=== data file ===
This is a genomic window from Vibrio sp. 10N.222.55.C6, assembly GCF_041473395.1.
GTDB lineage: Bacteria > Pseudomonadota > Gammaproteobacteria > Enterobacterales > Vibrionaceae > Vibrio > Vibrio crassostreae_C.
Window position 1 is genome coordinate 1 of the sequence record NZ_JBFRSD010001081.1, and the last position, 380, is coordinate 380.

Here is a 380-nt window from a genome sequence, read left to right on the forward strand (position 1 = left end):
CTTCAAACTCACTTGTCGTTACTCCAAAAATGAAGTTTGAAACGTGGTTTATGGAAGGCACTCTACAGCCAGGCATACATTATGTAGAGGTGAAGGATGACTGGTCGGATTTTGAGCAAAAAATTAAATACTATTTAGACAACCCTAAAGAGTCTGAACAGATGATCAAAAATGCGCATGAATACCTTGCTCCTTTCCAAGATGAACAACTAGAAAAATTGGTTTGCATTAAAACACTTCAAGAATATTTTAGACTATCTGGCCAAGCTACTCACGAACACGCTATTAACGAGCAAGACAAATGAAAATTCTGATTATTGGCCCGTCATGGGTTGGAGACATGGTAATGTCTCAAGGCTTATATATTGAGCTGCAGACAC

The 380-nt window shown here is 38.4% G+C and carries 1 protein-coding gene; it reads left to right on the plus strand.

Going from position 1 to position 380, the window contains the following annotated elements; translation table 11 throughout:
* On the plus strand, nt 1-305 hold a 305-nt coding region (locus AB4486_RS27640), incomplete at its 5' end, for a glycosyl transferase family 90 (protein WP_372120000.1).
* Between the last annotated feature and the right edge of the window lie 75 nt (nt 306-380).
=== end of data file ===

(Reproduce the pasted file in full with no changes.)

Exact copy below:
This is a genomic window from Vibrio sp. 10N.222.55.C6, assembly GCF_041473395.1.
GTDB lineage: Bacteria > Pseudomonadota > Gammaproteobacteria > Enterobacterales > Vibrionaceae > Vibrio > Vibrio crassostreae_C.
Window position 1 is genome coordinate 1 of the sequence record NZ_JBFRSD010001081.1, and the last position, 380, is coordinate 380.

Here is a 380-nt window from a genome sequence, read left to right on the forward strand (position 1 = left end):
CTTCAAACTCACTTGTCGTTACTCCAAAAATGAAGTTTGAAACGTGGTTTATGGAAGGCACTCTACAGCCAGGCATACATTATGTAGAGGTGAAGGATGACTGGTCGGATTTTGAGCAAAAAATTAAATACTATTTAGACAACCCTAAAGAGTCTGAACAGATGATCAAAAATGCGCATGAATACCTTGCTCCTTTCCAAGATGAACAACTAGAAAAATTGGTTTGCATTAAAACACTTCAAGAATATTTTAGACTATCTGGCCAAGCTACTCACGAACACGCTATTAACGAGCAAGACAAATGAAAATTCTGATTATTGGCCCGTCATGGGTTGGAGACATGGTAATGTCTCAAGGCTTATATATTGAGCTGCAGACAC

The 380-nt window shown here is 38.4% G+C and carries 1 protein-coding gene; it reads left to right on the plus strand.

Going from position 1 to position 380, the window contains the following annotated elements; translation table 11 throughout:
* On the plus strand, nt 1-305 hold a 305-nt coding region (locus AB4486_RS27640), incomplete at its 5' end, for a glycosyl transferase family 90 (protein WP_372120000.1).
* Between the last annotated feature and the right edge of the window lie 75 nt (nt 306-380).